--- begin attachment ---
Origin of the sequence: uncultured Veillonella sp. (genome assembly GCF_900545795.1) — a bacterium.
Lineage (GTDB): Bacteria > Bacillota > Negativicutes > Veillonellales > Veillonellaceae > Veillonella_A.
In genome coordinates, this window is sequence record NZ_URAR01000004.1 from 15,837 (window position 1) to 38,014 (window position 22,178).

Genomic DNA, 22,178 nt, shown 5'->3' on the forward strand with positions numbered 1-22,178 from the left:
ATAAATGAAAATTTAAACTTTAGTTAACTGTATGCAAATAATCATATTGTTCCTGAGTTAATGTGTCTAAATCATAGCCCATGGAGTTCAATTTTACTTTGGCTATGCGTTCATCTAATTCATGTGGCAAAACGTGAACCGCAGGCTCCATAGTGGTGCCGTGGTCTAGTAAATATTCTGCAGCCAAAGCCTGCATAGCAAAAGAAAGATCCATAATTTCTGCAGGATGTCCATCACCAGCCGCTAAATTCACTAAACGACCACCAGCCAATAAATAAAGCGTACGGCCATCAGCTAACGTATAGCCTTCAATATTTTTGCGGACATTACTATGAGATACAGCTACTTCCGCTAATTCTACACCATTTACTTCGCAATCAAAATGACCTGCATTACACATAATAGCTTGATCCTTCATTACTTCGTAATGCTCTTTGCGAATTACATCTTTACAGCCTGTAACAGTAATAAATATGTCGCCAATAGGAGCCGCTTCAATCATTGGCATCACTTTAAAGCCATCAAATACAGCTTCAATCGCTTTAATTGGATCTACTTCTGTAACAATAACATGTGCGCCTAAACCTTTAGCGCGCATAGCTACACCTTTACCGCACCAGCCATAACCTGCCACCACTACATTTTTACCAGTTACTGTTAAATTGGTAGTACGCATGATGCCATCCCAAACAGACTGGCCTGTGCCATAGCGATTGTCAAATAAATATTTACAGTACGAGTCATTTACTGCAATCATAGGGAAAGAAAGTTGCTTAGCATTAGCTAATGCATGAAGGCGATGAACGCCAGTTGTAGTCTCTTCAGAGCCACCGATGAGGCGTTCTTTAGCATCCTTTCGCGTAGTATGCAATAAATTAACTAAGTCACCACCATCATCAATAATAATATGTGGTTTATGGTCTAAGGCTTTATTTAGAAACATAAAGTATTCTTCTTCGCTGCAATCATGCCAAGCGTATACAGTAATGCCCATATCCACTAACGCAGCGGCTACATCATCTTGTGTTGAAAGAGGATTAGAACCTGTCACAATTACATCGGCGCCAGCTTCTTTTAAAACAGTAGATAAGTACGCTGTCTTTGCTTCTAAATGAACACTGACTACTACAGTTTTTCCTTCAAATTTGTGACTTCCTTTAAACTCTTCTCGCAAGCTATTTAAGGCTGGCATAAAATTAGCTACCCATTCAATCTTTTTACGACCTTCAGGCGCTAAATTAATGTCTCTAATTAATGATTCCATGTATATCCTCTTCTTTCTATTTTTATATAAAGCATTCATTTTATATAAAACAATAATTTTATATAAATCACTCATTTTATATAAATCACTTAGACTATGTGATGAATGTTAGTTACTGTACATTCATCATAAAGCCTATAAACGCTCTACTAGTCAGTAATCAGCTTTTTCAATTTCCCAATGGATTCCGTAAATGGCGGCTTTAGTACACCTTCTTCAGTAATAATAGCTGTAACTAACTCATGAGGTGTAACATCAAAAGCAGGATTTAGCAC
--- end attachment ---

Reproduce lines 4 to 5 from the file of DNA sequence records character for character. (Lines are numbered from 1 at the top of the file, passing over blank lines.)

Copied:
Genomic DNA, 22,178 nt, shown 5'->3' on the forward strand with positions numbered 1-22,178 from the left:
ATAAATGAAAATTTAAACTTTAGTTAACTGTATGCAAATAATCATATTGTTCCTGAGTTAATGTGTCTAAATCATAGCCCATGGAGTTCAATTTTACTTTGGCTATGCGTTCATCTAATTCATGTGGCAAAACGTGAACCGCAGGCTCCATAGTGGTGCCGTGGTCTAGTAAATATTCTGCAGCCAAAGCCTGCATAGCAAAAGAAAGATCCATAATTTCTGCAGGATGTCCATCACCAGCCGCTAAATTCACTAAACGACCACCAGCCAATAAATAAAGCGTACGGCCATCAGCTAACGTATAGCCTTCAATATTTTTGCGGACATTACTATGAGATACAGCTACTTCCGCTAATTCTACACCATTTACTTCGCAATCAAAATGACCTGCATTACACATAATAGCTTGATCCTTCATTACTTCGTAATGCTCTTTGCGAATTACATCTTTACAGCCTGTAACAGTAATAAATATGTCGCCAATAGGAGCCGCTTCAATCATTGGCATCACTTTAAAGCCATCAAATACAGCTTCAATCGCTTTAATTGGATCTACTTCTGTAACAATAACATGTGCGCCTAAACCTTTAGCGCGCATAGCTACACCTTTACCGCACCAGCCATAACCTGCCACCACTACATTTTTACCAGTTACTGTTAAATTGGTAGTACGCATGATGCCATCCCAAACAGACTGGCCTGTGCCATAGCGATTGTCAAATAAATATTTACAGTACGAGTCATTTACTGCAATCATAGGGAAAGAAAGTTGCTTAGCATTAGCTAATGCATGAAGGCGATGAACGCCAGTTGTAGTCTCTTCAGAGCCACCGATGAGGCGTTCTTTAGCATCCTTTCGCGTAGTATGCAATAAATTAACTAAGTCACCACCATCATCAATAATAATATGTGGTTTATGGTCTAAGGCTTTATTTAGAAACATAAAGTATTCTTCTTCGCTGCAATCATGCCAAGCGTATACAGTAATGCCCATATCCACTAACGCAGCGGCTACATCATCTTGTGTTGAAAGAGGATTAGAACCTGTCACAATTACATCGGCGCCAGCTTCTTTTAAAACAGTAGATAAGTACGCTGTCTTTGCTTCTAAATGAACACTGACTACTACAGTTTTTCCTTCAAATTTGTGACTTCCTTTAAACTCTTCTCGCAAGCTATTTAAGGCTGGCATAAAATTAGCTACCCATTCAATCTTTTTACGACCTTCAGGCGCTAAATTAATGTCTCTAATTAATGATTCCATGTATATCCTCTTCTTTCTATTTTTATATAAAGCATTCATTTTATATAAAACAATAATTTTATATAAATCACTCATTTTATATAAATCACTTAGACTATGTGATGAATGTTAGTTACTGTACATTCATCATAAAGCCTATAAACGCTCTACTAGTCAGTAATCAGCTTTTTCAATTTCCCAATGGATTCCGTAAATGGCGGCTTTAGTACACCTTCTTCAGTAATAATAGCTGTAACTAACTCATGAGGTGTAACATCAAAAGCAGGATTTAGCAC